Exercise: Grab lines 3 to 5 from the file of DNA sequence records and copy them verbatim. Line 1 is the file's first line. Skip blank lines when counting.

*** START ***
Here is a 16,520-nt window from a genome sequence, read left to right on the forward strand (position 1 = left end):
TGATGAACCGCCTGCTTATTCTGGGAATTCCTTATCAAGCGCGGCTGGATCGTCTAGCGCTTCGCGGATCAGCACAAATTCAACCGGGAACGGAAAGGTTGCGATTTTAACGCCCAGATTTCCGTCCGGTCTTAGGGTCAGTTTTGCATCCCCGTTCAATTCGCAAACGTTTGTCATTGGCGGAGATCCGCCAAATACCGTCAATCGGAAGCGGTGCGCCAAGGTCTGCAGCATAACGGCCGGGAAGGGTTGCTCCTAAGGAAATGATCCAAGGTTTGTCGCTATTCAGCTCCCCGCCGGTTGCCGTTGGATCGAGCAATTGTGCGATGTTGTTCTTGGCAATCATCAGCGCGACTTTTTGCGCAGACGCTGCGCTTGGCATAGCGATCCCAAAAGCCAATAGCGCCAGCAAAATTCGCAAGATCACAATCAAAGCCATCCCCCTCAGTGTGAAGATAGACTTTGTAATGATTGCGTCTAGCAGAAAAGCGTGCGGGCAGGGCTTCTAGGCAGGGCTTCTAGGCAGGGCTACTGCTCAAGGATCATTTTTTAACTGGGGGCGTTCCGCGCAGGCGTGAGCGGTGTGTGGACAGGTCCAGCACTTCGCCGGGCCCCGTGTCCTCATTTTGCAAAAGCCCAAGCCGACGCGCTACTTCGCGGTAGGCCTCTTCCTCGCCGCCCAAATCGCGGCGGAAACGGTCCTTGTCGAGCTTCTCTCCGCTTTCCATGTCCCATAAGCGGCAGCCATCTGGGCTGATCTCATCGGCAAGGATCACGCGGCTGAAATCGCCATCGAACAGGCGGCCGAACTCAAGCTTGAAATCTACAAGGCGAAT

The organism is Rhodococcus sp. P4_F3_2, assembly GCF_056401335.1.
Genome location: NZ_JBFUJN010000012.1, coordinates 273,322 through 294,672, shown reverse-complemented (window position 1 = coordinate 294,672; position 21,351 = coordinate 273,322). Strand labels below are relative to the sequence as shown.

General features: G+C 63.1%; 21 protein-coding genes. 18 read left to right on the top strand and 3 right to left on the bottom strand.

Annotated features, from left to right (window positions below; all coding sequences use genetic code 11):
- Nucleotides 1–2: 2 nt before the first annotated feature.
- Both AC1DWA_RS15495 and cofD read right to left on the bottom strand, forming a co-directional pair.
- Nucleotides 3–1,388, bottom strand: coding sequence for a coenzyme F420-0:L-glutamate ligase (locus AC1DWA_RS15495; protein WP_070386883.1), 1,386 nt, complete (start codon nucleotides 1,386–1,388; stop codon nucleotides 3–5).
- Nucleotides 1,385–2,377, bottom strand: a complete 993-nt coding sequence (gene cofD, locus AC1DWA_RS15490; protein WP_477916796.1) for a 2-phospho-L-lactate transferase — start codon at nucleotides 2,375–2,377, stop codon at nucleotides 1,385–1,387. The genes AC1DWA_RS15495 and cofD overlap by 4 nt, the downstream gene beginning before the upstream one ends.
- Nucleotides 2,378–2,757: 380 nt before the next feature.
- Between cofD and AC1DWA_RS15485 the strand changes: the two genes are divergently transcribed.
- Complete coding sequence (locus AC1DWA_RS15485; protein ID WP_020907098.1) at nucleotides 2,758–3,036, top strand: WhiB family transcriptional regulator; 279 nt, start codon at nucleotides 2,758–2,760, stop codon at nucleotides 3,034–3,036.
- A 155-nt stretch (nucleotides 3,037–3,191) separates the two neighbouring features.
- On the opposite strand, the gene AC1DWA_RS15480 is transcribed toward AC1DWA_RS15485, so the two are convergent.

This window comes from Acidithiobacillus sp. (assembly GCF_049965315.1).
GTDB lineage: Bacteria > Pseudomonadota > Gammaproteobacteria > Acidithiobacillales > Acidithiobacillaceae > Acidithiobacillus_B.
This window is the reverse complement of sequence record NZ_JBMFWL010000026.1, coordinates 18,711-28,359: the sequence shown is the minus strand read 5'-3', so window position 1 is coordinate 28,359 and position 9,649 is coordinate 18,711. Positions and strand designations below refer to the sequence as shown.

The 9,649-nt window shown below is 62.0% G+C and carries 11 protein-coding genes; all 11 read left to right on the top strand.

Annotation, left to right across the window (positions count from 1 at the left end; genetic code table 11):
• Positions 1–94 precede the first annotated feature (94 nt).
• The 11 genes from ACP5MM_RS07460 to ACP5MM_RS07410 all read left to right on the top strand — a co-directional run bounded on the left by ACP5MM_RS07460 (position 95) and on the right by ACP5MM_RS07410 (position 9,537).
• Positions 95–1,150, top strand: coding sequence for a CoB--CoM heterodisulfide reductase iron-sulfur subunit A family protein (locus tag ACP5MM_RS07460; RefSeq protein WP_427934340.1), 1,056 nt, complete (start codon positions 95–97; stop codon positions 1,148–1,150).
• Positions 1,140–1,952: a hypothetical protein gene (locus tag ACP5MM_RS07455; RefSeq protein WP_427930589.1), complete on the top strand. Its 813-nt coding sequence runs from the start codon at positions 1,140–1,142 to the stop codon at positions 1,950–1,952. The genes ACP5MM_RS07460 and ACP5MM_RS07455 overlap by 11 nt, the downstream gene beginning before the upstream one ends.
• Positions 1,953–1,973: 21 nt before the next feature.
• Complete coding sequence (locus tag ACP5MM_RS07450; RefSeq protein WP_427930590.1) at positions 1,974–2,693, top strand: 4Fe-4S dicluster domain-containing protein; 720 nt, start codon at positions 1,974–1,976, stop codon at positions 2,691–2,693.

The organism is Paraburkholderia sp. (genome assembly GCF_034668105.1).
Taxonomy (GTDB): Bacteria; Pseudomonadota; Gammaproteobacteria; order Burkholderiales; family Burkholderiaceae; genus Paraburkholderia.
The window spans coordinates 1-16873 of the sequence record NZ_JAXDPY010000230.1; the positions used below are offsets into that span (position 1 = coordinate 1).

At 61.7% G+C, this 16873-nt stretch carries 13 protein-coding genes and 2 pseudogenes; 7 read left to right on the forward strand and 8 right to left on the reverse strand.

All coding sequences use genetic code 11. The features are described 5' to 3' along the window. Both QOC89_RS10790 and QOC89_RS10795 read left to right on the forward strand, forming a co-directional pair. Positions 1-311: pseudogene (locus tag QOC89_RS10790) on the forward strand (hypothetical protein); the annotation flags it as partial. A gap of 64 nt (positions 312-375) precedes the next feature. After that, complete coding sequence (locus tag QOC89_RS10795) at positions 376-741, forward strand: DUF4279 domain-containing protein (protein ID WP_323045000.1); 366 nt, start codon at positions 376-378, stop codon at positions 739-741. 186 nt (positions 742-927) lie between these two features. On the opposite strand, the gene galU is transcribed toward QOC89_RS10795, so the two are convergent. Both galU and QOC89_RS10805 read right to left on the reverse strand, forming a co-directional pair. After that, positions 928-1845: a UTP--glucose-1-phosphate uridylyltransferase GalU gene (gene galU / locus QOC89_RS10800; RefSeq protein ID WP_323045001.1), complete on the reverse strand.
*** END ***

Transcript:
The organism is Rhodococcus sp. P4_F3_2, assembly GCF_056401335.1.
Genome location: NZ_JBFUJN010000012.1, coordinates 273,322 through 294,672, shown reverse-complemented (window position 1 = coordinate 294,672; position 21,351 = coordinate 273,322). Strand labels below are relative to the sequence as shown.

General features: G+C 63.1%; 21 protein-coding genes. 18 read left to right on the top strand and 3 right to left on the bottom strand.